Kiss delivers the expected hit parade in its Vegas residency launch

KISS begins their residency at The Joint on Wednesday, Nov. 5, 2014, in Hard Rock Hotel Las Vegas.
Photo: L.E. Baskow

Three stars

Kiss November 5, the Joint.

“You wanted the best, you got the best” goes the intro that theatrical classic rockers Kiss have been using for their concerts since their earliest days, and while many may dispute that typically hyperbolic claim, there’s no arguing that Kiss masterminds Paul Stanley and Gene Simmons have always worked hard to make sure the band is the best Kiss it can be (even when that means ruthlessly cutting out longtime band members). The Kiss performing a mini-residency at the Joint is the best Kiss of 2014, even if it's not close to the best Kiss of the band’s career; you wanted the best, and you got the best they can manage.

KISS Begins Residency at the Joint

Still, for the Kiss fans who packed the Joint on the residency’s opening night, that was good enough. The crowd ranged in age from children to senior citizens, some (including at least one baby) decked out in full Kiss costumes and makeup, others wearing conservative business attire. The band members (Stanley and Simmons, plus guitarist Tommy Thayer and drummer Eric Singer) were of course wearing their own full costumes and makeup, and the stage show was every bit the over-the-top Kiss extravaganza, barely downsized for the smaller venue. There were constant explosions, huge video screens (the better to see extreme close-ups of Simmons drooling) and flying platforms that allowed the members to perch high above the audience.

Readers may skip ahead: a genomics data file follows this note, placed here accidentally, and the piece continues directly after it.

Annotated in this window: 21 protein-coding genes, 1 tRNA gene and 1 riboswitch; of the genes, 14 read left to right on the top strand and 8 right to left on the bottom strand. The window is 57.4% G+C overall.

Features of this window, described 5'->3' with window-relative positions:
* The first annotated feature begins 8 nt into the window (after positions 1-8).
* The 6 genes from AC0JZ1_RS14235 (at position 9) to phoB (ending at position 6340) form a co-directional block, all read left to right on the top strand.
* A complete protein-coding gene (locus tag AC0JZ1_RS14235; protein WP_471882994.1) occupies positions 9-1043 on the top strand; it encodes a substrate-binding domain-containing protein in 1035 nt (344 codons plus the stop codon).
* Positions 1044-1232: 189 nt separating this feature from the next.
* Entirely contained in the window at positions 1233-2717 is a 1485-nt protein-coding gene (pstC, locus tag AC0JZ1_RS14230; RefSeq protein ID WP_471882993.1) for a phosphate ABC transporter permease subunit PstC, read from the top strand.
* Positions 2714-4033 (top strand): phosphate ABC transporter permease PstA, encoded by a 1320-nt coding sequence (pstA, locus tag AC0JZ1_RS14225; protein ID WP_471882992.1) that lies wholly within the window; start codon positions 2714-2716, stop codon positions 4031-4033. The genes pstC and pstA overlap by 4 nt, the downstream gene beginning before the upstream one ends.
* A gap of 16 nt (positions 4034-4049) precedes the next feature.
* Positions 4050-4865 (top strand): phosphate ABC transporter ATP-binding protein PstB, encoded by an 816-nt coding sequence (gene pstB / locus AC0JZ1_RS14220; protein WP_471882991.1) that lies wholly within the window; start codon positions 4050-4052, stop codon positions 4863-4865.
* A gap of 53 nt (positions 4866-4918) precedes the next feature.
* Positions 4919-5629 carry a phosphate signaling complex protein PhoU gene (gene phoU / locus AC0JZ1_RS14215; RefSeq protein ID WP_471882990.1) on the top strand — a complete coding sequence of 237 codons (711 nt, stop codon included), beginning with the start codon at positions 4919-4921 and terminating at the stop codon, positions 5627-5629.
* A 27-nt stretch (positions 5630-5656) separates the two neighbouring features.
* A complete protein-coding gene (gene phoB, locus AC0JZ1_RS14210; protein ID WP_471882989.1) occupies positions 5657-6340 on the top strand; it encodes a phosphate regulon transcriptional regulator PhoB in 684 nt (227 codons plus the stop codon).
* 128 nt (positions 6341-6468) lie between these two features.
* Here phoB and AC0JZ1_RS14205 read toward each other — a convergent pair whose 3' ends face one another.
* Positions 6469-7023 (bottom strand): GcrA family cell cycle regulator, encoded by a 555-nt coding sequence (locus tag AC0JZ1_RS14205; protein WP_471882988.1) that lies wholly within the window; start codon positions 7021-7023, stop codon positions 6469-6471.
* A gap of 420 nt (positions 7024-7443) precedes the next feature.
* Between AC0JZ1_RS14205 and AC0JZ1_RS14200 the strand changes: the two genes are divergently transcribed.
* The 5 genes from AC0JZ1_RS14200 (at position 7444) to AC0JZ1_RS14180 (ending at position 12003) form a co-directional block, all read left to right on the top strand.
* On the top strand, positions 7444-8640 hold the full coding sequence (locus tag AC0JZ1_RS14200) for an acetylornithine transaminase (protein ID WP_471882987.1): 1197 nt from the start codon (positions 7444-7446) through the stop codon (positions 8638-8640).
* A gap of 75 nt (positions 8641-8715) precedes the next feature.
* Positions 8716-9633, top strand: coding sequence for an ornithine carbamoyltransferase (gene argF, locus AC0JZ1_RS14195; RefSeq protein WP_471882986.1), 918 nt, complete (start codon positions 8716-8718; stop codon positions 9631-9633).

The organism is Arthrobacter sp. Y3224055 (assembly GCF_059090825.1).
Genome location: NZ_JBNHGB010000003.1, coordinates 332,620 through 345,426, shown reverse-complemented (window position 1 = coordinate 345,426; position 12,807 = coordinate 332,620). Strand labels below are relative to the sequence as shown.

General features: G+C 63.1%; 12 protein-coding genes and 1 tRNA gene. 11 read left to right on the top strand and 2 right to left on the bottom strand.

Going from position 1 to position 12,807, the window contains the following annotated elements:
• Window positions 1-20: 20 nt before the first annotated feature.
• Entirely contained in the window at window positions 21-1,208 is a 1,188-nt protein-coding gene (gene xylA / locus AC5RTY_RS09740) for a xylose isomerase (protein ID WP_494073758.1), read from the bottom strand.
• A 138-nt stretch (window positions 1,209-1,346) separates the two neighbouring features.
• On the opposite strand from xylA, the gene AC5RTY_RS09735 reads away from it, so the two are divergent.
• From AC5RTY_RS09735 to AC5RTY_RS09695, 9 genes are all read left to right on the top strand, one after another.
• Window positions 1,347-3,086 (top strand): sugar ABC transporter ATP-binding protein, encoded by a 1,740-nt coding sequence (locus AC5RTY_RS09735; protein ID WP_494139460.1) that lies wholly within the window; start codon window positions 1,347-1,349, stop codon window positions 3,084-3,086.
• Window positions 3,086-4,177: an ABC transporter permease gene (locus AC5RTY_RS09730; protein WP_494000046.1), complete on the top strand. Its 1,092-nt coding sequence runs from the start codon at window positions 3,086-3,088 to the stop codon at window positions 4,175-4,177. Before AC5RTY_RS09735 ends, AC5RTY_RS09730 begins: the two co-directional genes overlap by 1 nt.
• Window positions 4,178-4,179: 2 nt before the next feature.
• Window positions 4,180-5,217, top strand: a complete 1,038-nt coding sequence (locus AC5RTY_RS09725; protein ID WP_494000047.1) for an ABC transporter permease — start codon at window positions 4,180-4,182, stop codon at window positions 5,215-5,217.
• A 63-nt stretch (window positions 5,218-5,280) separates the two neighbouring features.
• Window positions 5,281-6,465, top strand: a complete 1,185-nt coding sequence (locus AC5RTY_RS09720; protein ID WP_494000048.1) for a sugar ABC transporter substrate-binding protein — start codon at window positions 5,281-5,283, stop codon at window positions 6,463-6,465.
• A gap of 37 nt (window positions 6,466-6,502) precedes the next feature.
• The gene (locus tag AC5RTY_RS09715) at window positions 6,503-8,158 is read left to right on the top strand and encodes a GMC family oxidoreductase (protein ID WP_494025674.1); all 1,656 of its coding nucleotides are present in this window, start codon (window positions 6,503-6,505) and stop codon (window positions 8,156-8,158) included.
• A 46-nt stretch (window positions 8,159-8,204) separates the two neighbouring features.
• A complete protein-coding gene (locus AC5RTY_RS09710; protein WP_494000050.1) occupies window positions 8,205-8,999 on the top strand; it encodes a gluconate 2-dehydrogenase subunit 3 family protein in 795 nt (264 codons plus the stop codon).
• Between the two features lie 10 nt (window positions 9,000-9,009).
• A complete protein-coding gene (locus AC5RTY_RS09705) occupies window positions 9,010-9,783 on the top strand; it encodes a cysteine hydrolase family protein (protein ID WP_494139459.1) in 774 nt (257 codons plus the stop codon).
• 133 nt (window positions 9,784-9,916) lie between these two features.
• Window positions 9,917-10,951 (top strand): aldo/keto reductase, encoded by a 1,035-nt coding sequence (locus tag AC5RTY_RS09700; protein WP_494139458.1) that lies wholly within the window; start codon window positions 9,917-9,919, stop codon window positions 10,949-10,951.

Oh, and there was music, too, although not as much of it as you might expect from a band whose catalog spans four decades. The show ran about 100 minutes, and that included a lengthy pre-encore break to present a wounded military veteran with a new home courtesy of several corporate sponsors. It was a nice gesture, but Stanley leading the entire audience in a recitation of the Pledge of Allegiance (followed by the inevitable “USA!” chant) was the nadir of audience pandering for a band whose entire image is built on audience pandering.

The more welcome pandering came in the form of competently delivered hits like “Detroit Rock City,” “Lick It Up” and, of course, “Rock and Roll All Nite,” which closed the show under enough confetti to simulate a severe blizzard. Stanley and Simmons may no longer be the best (Stanley mumbled his way through most of his vocals, although Simmons’ voice sounded strong), but no one can say that they aren’t still trying their best.


“Creatures of the Night”

“Psycho Circus”


“War Machine”

“Tears Are Falling”

“Let Me Go, Rock ’N’ Roll”

“Lick It Up”

“I Love It Loud”

“Hell or Hallelujah”

“God of Thunder”

“Detroit Rock City”

“Love Gun”

“Black Diamond”


“Shout It Out Loud”

“I Was Made for Loving You”

“Rock and Roll All Nite”

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